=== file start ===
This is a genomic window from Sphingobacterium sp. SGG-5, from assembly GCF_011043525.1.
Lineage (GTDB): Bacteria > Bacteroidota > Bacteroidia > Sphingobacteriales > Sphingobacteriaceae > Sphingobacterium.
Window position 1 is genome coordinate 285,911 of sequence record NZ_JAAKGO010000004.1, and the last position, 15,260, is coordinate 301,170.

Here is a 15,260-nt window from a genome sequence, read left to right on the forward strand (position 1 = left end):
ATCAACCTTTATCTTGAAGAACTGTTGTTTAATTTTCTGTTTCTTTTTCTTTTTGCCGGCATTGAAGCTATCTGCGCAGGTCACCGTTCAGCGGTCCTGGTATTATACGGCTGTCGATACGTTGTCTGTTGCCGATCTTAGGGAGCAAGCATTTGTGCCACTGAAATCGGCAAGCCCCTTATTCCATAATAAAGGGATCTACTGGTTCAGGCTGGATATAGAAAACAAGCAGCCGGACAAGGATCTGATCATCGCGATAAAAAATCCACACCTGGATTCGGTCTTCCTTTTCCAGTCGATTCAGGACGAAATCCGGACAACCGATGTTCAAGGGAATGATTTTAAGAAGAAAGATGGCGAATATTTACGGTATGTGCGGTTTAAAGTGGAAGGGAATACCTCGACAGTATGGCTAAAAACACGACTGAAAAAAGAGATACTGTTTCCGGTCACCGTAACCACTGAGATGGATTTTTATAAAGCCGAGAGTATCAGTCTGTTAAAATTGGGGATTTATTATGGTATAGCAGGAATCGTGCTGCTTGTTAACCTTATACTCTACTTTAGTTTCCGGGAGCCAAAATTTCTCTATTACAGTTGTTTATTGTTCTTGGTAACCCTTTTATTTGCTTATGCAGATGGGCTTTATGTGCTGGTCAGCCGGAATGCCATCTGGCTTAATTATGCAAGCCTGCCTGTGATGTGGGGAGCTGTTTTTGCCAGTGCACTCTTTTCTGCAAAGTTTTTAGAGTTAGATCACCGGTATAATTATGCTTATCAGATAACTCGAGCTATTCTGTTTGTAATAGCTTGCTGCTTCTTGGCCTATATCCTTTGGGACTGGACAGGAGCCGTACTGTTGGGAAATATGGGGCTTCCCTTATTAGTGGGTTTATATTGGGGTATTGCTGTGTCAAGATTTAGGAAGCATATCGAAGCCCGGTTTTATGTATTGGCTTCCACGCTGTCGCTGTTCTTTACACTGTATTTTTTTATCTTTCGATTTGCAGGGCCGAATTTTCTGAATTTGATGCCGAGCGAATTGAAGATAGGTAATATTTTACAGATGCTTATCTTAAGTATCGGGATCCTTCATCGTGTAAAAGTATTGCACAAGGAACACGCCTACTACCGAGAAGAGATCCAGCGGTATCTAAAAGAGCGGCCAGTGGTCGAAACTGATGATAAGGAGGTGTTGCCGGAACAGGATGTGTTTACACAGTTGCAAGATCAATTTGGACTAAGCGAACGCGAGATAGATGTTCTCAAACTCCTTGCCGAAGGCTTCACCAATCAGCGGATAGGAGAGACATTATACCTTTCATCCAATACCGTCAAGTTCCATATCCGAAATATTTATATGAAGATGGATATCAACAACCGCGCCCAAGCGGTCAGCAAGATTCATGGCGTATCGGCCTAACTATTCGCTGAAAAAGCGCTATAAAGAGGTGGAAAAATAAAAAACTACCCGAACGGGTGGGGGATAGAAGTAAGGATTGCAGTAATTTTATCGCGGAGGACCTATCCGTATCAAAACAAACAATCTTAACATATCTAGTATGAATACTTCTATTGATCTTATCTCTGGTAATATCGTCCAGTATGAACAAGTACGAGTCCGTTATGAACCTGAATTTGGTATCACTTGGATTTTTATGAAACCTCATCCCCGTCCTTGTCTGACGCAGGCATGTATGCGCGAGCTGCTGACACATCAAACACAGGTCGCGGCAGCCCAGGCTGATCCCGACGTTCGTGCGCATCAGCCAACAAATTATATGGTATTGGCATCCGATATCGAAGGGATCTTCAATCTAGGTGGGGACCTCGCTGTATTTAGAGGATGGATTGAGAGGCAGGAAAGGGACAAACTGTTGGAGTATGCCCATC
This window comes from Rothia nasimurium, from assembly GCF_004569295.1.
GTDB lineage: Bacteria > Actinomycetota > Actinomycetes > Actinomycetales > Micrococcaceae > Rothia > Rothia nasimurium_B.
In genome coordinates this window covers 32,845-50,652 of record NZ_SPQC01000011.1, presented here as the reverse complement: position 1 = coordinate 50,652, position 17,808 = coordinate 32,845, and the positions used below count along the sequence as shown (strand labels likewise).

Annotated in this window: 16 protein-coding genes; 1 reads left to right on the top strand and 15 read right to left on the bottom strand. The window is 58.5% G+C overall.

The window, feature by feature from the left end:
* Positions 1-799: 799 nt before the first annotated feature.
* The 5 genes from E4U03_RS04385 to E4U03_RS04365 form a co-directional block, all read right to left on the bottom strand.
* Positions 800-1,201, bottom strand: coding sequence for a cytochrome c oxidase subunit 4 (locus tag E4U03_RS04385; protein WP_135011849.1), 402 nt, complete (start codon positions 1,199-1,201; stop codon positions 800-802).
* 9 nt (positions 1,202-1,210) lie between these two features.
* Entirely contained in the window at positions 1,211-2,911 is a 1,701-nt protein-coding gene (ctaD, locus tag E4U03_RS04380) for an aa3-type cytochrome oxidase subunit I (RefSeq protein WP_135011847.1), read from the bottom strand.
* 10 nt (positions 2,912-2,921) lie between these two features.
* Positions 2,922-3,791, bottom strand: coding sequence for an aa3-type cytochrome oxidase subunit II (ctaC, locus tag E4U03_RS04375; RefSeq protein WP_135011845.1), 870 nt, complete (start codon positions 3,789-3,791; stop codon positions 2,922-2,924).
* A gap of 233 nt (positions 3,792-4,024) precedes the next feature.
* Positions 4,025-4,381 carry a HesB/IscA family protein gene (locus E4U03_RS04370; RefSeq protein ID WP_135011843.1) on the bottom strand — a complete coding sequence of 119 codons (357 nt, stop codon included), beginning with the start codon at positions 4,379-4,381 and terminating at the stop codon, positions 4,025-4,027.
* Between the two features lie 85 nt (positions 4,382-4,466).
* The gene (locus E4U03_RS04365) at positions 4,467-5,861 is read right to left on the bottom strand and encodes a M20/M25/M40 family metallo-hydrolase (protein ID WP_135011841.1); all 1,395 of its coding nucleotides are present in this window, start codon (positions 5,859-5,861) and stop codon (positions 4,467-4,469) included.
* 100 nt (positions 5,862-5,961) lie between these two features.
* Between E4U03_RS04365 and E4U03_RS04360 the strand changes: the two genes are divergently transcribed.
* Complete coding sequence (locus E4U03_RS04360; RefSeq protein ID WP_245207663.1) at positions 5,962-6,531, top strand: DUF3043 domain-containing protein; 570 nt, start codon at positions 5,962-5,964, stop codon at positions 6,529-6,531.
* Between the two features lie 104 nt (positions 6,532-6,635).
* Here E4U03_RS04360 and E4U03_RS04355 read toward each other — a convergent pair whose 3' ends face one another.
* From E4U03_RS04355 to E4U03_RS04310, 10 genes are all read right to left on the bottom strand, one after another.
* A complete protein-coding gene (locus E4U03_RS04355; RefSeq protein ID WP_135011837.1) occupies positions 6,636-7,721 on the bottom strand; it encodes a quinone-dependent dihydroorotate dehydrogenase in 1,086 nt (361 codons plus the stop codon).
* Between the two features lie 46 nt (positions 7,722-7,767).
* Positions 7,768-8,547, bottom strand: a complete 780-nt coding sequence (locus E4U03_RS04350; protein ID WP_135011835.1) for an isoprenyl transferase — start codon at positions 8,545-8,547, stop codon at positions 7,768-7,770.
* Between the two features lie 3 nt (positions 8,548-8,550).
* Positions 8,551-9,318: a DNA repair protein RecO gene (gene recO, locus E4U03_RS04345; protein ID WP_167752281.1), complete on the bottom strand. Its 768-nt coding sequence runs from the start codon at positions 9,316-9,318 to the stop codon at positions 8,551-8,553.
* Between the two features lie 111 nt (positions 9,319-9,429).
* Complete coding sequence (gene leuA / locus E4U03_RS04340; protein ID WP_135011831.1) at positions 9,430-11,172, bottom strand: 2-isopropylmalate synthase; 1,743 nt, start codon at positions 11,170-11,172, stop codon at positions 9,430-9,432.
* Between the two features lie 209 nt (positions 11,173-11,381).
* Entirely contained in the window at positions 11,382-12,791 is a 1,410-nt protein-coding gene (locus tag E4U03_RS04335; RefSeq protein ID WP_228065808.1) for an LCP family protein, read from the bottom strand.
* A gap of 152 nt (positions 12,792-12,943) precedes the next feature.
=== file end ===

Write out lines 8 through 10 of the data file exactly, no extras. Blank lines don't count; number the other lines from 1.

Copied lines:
In genome coordinates this window covers 32,845-50,652 of record NZ_SPQC01000011.1, presented here as the reverse complement: position 1 = coordinate 50,652, position 17,808 = coordinate 32,845, and the positions used below count along the sequence as shown (strand labels likewise).

Annotated in this window: 16 protein-coding genes; 1 reads left to right on the top strand and 15 read right to left on the bottom strand. The window is 58.5% G+C overall.

The window, feature by feature from the left end: